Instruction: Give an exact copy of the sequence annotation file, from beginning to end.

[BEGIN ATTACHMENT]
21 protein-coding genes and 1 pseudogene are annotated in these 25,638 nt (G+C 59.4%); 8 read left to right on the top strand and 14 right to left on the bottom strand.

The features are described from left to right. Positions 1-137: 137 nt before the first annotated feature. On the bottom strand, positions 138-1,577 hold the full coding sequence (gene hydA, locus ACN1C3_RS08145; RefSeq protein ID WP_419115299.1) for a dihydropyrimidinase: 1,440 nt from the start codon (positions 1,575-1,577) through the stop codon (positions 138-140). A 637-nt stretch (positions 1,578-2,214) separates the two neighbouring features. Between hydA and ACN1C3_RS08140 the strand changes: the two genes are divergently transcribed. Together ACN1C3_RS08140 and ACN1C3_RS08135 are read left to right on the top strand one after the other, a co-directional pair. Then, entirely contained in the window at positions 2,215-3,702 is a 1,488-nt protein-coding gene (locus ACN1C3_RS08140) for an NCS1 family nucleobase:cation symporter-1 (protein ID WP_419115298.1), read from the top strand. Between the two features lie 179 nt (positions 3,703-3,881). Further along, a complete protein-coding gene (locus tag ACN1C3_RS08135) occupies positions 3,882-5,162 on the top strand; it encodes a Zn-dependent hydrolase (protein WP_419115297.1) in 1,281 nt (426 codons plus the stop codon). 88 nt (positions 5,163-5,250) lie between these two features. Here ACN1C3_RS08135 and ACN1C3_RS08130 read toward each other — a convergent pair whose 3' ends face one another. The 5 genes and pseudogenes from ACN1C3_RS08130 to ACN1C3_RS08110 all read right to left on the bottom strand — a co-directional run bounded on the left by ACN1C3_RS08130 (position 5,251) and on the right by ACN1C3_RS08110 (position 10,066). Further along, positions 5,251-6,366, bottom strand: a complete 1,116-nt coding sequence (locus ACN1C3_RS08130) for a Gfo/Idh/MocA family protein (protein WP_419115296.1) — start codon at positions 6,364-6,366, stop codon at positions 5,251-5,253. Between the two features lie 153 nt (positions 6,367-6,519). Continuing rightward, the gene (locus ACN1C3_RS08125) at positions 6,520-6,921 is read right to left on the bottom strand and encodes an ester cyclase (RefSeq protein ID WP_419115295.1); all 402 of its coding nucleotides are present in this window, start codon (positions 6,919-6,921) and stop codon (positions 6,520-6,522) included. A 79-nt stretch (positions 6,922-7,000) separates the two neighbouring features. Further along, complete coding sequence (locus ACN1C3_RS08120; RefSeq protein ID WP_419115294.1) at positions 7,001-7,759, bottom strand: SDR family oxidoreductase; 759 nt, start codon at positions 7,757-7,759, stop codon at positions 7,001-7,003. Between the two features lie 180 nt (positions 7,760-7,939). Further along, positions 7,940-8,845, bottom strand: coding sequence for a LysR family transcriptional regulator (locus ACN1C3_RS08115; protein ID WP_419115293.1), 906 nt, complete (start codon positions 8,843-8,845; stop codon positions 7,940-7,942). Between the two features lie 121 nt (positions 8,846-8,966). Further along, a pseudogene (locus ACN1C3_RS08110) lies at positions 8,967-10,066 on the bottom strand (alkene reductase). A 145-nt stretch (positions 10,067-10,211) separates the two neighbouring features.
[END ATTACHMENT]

21 protein-coding genes and 1 pseudogene are annotated in these 25,638 nt (G+C 59.4%); 8 read left to right on the top strand and 14 right to left on the bottom strand.

The features are described from left to right. Positions 1-137: 137 nt before the first annotated feature. On the bottom strand, positions 138-1,577 hold the full coding sequence (gene hydA, locus ACN1C3_RS08145; RefSeq protein ID WP_419115299.1) for a dihydropyrimidinase: 1,440 nt from the start codon (positions 1,575-1,577) through the stop codon (positions 138-140). A 637-nt stretch (positions 1,578-2,214) separates the two neighbouring features. Between hydA and ACN1C3_RS08140 the strand changes: the two genes are divergently transcribed. Together ACN1C3_RS08140 and ACN1C3_RS08135 are read left to right on the top strand one after the other, a co-directional pair. Then, entirely contained in the window at positions 2,215-3,702 is a 1,488-nt protein-coding gene (locus ACN1C3_RS08140) for an NCS1 family nucleobase:cation symporter-1 (protein ID WP_419115298.1), read from the top strand. Between the two features lie 179 nt (positions 3,703-3,881). Further along, a complete protein-coding gene (locus tag ACN1C3_RS08135) occupies positions 3,882-5,162 on the top strand; it encodes a Zn-dependent hydrolase (protein WP_419115297.1) in 1,281 nt (426 codons plus the stop codon). 88 nt (positions 5,163-5,250) lie between these two features. Here ACN1C3_RS08135 and ACN1C3_RS08130 read toward each other — a convergent pair whose 3' ends face one another. The 5 genes and pseudogenes from ACN1C3_RS08130 to ACN1C3_RS08110 all read right to left on the bottom strand — a co-directional run bounded on the left by ACN1C3_RS08130 (position 5,251) and on the right by ACN1C3_RS08110 (position 10,066). Further along, positions 5,251-6,366, bottom strand: a complete 1,116-nt coding sequence (locus ACN1C3_RS08130) for a Gfo/Idh/MocA family protein (protein WP_419115296.1) — start codon at positions 6,364-6,366, stop codon at positions 5,251-5,253. Between the two features lie 153 nt (positions 6,367-6,519). Continuing rightward, the gene (locus ACN1C3_RS08125) at positions 6,520-6,921 is read right to left on the bottom strand and encodes an ester cyclase (RefSeq protein ID WP_419115295.1); all 402 of its coding nucleotides are present in this window, start codon (positions 6,919-6,921) and stop codon (positions 6,520-6,522) included. A 79-nt stretch (positions 6,922-7,000) separates the two neighbouring features. Further along, complete coding sequence (locus ACN1C3_RS08120; RefSeq protein ID WP_419115294.1) at positions 7,001-7,759, bottom strand: SDR family oxidoreductase; 759 nt, start codon at positions 7,757-7,759, stop codon at positions 7,001-7,003. Between the two features lie 180 nt (positions 7,760-7,939). Further along, positions 7,940-8,845, bottom strand: coding sequence for a LysR family transcriptional regulator (locus ACN1C3_RS08115; protein ID WP_419115293.1), 906 nt, complete (start codon positions 8,843-8,845; stop codon positions 7,940-7,942). Between the two features lie 121 nt (positions 8,846-8,966). Further along, a pseudogene (locus ACN1C3_RS08110) lies at positions 8,967-10,066 on the bottom strand (alkene reductase). A 145-nt stretch (positions 10,067-10,211) separates the two neighbouring features.